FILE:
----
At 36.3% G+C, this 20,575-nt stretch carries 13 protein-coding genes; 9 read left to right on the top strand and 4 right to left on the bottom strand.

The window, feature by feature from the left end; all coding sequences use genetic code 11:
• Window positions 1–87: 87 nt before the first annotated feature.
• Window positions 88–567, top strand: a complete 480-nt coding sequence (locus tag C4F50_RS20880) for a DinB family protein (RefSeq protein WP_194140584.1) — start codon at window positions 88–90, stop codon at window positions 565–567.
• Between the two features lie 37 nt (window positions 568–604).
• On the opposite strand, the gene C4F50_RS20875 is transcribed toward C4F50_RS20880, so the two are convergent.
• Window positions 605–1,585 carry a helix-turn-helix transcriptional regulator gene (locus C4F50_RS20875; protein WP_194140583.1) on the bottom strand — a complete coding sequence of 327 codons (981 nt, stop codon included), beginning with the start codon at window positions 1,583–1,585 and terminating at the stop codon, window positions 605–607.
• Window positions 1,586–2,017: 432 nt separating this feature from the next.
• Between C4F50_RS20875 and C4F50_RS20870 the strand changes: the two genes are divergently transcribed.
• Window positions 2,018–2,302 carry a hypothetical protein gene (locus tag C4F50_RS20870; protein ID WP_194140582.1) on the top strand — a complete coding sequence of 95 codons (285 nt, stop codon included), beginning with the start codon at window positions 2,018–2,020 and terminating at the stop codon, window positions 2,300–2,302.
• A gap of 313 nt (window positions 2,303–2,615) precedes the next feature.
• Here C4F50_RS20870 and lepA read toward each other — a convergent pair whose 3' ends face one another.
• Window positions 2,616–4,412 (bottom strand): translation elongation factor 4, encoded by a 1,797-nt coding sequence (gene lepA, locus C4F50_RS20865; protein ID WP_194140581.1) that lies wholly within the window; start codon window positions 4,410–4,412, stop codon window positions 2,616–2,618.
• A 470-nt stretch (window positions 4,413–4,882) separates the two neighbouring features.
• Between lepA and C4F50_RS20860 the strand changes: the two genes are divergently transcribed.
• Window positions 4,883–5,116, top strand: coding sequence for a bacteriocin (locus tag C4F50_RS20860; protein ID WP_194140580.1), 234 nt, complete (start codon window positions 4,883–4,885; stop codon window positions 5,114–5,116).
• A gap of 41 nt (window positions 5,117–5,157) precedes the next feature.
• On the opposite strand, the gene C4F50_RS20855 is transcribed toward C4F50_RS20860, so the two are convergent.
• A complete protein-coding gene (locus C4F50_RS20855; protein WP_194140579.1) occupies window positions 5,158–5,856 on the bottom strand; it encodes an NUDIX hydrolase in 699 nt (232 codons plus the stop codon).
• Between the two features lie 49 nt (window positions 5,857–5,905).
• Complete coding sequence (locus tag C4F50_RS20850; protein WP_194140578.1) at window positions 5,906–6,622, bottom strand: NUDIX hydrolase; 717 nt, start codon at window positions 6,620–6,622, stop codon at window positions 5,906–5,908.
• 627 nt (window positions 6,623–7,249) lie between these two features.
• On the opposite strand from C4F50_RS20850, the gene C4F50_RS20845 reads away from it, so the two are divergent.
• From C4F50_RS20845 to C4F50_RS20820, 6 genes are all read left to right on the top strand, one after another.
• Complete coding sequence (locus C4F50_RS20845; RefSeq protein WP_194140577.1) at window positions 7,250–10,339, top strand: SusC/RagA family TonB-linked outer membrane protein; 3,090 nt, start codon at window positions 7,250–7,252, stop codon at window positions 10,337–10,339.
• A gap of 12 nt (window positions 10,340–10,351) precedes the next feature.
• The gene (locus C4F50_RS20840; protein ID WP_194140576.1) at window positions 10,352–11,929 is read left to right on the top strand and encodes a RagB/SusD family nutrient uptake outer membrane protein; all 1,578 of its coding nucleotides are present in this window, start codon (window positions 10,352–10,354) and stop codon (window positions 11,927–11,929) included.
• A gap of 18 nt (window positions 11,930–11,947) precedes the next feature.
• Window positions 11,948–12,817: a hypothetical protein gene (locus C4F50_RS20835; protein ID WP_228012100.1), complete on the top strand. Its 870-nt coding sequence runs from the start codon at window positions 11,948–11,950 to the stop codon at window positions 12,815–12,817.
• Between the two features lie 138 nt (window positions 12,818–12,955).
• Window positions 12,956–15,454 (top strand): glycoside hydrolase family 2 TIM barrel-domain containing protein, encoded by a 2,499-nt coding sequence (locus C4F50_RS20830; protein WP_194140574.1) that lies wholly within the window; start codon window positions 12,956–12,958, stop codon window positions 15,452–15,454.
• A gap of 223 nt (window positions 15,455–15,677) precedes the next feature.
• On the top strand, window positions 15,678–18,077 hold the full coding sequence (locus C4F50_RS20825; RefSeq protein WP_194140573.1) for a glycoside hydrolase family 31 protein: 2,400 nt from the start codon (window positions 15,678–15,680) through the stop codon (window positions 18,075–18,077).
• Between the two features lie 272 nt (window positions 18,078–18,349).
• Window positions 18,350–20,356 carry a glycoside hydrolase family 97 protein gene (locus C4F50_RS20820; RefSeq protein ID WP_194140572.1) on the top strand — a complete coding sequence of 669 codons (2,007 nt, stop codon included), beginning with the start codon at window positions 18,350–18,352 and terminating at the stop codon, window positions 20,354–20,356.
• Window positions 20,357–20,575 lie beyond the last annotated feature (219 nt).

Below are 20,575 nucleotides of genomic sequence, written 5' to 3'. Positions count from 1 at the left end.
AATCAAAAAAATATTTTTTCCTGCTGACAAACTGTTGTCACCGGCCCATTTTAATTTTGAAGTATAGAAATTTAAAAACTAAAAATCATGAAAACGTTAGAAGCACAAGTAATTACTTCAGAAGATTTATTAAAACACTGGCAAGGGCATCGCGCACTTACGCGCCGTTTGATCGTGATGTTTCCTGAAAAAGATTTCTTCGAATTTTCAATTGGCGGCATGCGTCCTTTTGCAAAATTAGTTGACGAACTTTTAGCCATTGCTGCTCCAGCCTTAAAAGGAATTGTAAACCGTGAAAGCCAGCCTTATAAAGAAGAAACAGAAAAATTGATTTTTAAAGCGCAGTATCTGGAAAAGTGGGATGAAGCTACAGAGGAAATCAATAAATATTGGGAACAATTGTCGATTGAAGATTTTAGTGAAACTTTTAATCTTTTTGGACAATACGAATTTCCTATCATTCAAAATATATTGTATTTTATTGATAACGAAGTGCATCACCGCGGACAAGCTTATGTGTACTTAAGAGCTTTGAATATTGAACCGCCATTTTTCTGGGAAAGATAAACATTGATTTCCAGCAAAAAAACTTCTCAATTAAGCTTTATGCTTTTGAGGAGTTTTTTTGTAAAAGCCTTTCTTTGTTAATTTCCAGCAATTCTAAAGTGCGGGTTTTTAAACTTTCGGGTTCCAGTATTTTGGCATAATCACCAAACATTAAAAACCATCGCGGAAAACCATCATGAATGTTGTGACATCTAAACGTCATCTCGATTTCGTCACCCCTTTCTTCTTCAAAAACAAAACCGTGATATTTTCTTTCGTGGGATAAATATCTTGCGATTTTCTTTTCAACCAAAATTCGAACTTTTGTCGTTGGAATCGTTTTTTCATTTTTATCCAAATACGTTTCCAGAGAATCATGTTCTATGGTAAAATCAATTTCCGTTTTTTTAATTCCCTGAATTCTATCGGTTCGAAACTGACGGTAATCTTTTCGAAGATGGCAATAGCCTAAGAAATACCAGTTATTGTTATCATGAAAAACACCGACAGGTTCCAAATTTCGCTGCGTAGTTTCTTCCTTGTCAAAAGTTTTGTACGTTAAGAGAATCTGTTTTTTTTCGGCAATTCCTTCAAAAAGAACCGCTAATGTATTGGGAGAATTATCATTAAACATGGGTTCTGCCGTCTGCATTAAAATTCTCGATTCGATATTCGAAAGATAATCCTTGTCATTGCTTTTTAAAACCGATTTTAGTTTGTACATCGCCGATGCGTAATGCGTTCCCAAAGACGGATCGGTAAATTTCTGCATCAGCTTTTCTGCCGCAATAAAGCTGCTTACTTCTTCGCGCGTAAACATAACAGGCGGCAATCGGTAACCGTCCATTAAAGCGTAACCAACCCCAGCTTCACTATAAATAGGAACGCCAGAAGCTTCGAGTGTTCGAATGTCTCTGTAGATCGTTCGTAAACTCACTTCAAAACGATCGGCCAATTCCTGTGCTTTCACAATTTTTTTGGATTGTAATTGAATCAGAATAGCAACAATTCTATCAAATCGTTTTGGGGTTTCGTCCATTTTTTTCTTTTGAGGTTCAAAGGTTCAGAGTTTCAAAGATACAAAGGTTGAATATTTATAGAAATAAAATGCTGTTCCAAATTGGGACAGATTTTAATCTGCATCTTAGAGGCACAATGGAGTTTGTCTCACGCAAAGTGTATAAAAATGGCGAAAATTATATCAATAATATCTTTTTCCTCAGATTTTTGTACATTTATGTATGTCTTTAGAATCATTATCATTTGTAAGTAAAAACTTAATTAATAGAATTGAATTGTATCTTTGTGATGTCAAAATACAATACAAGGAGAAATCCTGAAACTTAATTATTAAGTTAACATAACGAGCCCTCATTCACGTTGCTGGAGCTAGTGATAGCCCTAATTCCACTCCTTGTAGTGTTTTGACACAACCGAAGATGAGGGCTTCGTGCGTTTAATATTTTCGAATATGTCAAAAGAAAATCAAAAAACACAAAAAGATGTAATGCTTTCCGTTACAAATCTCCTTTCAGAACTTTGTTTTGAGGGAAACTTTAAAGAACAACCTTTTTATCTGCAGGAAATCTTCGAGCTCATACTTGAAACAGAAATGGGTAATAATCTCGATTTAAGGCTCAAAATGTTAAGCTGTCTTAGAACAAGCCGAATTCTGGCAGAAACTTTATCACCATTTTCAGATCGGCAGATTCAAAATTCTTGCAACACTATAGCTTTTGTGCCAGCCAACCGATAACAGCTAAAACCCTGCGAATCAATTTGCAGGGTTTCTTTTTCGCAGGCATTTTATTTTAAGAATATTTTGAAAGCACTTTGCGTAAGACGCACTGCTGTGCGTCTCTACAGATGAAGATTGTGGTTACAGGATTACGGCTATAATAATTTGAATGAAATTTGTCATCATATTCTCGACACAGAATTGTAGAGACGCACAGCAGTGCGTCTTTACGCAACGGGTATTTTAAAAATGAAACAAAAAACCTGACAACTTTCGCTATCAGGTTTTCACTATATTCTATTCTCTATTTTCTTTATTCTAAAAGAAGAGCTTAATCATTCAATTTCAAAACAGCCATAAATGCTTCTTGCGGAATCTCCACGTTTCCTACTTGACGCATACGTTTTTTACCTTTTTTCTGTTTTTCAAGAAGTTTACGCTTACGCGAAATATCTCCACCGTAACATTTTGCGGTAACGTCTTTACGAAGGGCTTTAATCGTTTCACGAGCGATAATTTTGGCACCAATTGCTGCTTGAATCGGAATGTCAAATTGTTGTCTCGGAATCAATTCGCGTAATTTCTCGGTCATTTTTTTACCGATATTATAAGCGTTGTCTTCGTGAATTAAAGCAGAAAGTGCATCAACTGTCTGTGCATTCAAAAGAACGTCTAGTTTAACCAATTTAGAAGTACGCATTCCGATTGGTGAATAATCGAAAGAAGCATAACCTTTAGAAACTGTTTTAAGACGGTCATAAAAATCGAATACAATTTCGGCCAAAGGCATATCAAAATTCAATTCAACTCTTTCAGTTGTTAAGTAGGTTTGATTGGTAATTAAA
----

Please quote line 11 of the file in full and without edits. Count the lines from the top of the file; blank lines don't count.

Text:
• A gap of 313 nt (window positions 2,303–2,615) precedes the next feature.